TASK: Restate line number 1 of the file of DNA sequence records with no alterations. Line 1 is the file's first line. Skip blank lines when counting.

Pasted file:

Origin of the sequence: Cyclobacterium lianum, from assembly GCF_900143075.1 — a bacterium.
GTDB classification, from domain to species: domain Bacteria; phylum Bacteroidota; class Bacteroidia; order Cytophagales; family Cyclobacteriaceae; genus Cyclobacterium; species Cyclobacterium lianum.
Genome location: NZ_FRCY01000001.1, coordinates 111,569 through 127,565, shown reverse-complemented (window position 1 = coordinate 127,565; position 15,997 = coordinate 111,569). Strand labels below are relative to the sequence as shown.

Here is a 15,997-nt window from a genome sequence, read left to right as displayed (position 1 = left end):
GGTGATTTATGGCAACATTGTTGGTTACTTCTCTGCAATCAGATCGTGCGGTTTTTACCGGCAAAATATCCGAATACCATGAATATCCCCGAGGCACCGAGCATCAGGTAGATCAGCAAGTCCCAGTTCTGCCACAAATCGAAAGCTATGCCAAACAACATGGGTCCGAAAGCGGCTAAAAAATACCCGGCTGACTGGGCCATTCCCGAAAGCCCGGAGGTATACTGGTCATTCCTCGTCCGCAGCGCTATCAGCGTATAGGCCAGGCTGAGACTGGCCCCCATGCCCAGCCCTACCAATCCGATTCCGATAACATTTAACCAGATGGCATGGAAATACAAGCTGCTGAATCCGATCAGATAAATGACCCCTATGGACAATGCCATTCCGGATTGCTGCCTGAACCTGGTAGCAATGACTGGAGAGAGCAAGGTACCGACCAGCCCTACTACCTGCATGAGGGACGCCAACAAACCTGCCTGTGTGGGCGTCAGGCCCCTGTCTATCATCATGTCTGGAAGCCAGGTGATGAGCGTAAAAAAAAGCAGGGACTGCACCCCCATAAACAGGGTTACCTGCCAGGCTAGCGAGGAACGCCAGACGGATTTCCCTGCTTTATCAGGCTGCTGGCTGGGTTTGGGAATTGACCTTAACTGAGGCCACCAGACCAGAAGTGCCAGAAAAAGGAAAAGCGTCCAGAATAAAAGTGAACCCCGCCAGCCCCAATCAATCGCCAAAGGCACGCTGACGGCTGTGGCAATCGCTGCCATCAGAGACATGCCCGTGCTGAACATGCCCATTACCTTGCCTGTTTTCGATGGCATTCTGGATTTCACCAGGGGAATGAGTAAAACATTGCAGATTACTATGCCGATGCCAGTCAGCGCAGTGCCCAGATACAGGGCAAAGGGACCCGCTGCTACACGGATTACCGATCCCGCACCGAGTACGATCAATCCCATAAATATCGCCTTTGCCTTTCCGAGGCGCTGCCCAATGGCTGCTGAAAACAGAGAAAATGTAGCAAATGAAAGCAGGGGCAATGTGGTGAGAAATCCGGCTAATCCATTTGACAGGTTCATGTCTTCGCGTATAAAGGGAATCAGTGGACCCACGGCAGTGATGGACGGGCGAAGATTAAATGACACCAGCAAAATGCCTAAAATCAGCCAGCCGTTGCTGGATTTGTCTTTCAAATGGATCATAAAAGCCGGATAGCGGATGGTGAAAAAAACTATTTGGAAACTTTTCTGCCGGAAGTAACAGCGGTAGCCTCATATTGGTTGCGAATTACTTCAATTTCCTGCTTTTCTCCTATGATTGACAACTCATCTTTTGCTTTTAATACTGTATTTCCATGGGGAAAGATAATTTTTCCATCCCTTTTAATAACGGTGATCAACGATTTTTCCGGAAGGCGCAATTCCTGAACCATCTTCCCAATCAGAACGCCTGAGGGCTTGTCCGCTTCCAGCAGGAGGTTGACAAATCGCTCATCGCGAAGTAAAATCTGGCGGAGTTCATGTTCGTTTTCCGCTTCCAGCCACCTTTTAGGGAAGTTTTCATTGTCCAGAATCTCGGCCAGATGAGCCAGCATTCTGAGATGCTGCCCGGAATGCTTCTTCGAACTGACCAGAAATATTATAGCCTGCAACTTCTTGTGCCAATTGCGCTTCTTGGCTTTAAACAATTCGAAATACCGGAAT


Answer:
Origin of the sequence: Cyclobacterium lianum, from assembly GCF_900143075.1 — a bacterium.